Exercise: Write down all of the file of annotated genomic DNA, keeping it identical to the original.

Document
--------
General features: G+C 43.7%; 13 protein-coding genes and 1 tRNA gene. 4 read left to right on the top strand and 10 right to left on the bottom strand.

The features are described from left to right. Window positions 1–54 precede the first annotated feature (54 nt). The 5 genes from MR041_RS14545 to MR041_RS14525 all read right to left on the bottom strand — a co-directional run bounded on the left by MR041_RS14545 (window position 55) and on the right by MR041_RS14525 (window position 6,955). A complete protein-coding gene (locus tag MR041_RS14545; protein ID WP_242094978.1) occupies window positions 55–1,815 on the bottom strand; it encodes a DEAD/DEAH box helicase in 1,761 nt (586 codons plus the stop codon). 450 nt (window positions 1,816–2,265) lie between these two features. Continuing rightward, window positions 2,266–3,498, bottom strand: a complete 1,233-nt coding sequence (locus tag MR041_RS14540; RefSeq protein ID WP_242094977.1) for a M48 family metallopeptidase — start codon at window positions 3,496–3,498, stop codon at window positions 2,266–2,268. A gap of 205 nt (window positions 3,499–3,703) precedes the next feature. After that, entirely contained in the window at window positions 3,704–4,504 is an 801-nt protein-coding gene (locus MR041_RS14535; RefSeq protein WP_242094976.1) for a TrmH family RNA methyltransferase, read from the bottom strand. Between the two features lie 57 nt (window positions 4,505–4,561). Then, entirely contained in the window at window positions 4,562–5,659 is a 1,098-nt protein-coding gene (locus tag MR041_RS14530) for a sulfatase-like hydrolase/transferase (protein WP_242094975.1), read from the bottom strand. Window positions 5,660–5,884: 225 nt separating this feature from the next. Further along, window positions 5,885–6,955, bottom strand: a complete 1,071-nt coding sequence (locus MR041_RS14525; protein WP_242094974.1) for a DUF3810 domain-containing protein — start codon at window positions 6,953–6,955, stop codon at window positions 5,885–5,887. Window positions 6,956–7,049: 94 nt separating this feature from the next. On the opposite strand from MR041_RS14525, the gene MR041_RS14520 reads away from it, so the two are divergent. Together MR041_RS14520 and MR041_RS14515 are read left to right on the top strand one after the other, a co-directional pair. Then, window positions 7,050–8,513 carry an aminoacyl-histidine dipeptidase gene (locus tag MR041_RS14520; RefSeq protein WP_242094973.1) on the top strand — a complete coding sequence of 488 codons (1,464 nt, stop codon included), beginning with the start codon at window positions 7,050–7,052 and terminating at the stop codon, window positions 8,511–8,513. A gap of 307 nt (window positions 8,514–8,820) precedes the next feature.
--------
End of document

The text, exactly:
General features: G+C 43.7%; 13 protein-coding genes and 1 tRNA gene. 4 read left to right on the top strand and 10 right to left on the bottom strand.

The features are described from left to right. Window positions 1–54 precede the first annotated feature (54 nt). The 5 genes from MR041_RS14545 to MR041_RS14525 all read right to left on the bottom strand — a co-directional run bounded on the left by MR041_RS14545 (window position 55) and on the right by MR041_RS14525 (window position 6,955). A complete protein-coding gene (locus tag MR041_RS14545; protein ID WP_242094978.1) occupies window positions 55–1,815 on the bottom strand; it encodes a DEAD/DEAH box helicase in 1,761 nt (586 codons plus the stop codon). 450 nt (window positions 1,816–2,265) lie between these two features. Continuing rightward, window positions 2,266–3,498, bottom strand: a complete 1,233-nt coding sequence (locus tag MR041_RS14540; RefSeq protein ID WP_242094977.1) for a M48 family metallopeptidase — start codon at window positions 3,496–3,498, stop codon at window positions 2,266–2,268. A gap of 205 nt (window positions 3,499–3,703) precedes the next feature. After that, entirely contained in the window at window positions 3,704–4,504 is an 801-nt protein-coding gene (locus MR041_RS14535; RefSeq protein WP_242094976.1) for a TrmH family RNA methyltransferase, read from the bottom strand. Between the two features lie 57 nt (window positions 4,505–4,561). Then, entirely contained in the window at window positions 4,562–5,659 is a 1,098-nt protein-coding gene (locus tag MR041_RS14530) for a sulfatase-like hydrolase/transferase (protein WP_242094975.1), read from the bottom strand. Window positions 5,660–5,884: 225 nt separating this feature from the next. Further along, window positions 5,885–6,955, bottom strand: a complete 1,071-nt coding sequence (locus MR041_RS14525; protein WP_242094974.1) for a DUF3810 domain-containing protein — start codon at window positions 6,953–6,955, stop codon at window positions 5,885–5,887. Window positions 6,956–7,049: 94 nt separating this feature from the next. On the opposite strand from MR041_RS14525, the gene MR041_RS14520 reads away from it, so the two are divergent. Together MR041_RS14520 and MR041_RS14515 are read left to right on the top strand one after the other, a co-directional pair. Then, window positions 7,050–8,513 carry an aminoacyl-histidine dipeptidase gene (locus tag MR041_RS14520; RefSeq protein WP_242094973.1) on the top strand — a complete coding sequence of 488 codons (1,464 nt, stop codon included), beginning with the start codon at window positions 7,050–7,052 and terminating at the stop codon, window positions 8,511–8,513. A gap of 307 nt (window positions 8,514–8,820) precedes the next feature.